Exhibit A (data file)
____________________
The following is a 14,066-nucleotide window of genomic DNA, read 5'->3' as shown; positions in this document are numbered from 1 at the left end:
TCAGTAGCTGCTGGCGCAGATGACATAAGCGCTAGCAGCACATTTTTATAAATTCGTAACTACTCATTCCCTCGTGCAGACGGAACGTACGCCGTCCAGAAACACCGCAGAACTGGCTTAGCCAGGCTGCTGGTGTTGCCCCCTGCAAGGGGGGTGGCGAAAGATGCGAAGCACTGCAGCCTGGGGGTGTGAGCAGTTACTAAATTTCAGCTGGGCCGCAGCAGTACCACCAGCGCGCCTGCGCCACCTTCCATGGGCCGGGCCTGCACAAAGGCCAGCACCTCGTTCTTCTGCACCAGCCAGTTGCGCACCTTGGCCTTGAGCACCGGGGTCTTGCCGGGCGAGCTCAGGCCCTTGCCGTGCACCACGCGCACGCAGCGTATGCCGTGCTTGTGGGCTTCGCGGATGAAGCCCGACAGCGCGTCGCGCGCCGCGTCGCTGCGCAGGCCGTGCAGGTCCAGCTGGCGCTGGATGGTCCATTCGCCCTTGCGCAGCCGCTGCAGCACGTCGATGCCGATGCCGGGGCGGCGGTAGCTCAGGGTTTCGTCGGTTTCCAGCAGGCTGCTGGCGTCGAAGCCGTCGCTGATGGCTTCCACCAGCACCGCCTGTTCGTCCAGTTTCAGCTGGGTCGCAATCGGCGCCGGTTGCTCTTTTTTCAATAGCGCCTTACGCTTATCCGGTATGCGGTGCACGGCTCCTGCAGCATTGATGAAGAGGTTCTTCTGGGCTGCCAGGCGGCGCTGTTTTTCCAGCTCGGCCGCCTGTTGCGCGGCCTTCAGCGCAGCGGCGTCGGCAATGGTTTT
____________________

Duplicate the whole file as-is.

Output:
The following is a 14,066-nucleotide window of genomic DNA, read 5'->3' as shown; positions in this document are numbered from 1 at the left end:
TCAGTAGCTGCTGGCGCAGATGACATAAGCGCTAGCAGCACATTTTTATAAATTCGTAACTACTCATTCCCTCGTGCAGACGGAACGTACGCCGTCCAGAAACACCGCAGAACTGGCTTAGCCAGGCTGCTGGTGTTGCCCCCTGCAAGGGGGGTGGCGAAAGATGCGAAGCACTGCAGCCTGGGGGTGTGAGCAGTTACTAAATTTCAGCTGGGCCGCAGCAGTACCACCAGCGCGCCTGCGCCACCTTCCATGGGCCGGGCCTGCACAAAGGCCAGCACCTCGTTCTTCTGCACCAGCCAGTTGCGCACCTTGGCCTTGAGCACCGGGGTCTTGCCGGGCGAGCTCAGGCCCTTGCCGTGCACCACGCGCACGCAGCGTATGCCGTGCTTGTGGGCTTCGCGGATGAAGCCCGACAGCGCGTCGCGCGCCGCGTCGCTGCGCAGGCCGTGCAGGTCCAGCTGGCGCTGGATGGTCCATTCGCCCTTGCGCAGCCGCTGCAGCACGTCGATGCCGATGCCGGGGCGGCGGTAGCTCAGGGTTTCGTCGGTTTCCAGCAGGCTGCTGGCGTCGAAGCCGTCGCTGATGGCTTCCACCAGCACCGCCTGTTCGTCCAGTTTCAGCTGGGTCGCAATCGGCGCCGGTTGCTCTTTTTTCAATAGCGCCTTACGCTTATCCGGTATGCGGTGCACGGCTCCTGCAGCATTGATGAAGAGGTTCTTCTGGGCTGCCAGGCGGCGCTGTTTTTCCAGCTCGGCCGCCTGTTGCGCGGCCTTCAGCGCAGCGGCGTCGGCAATGGTTTT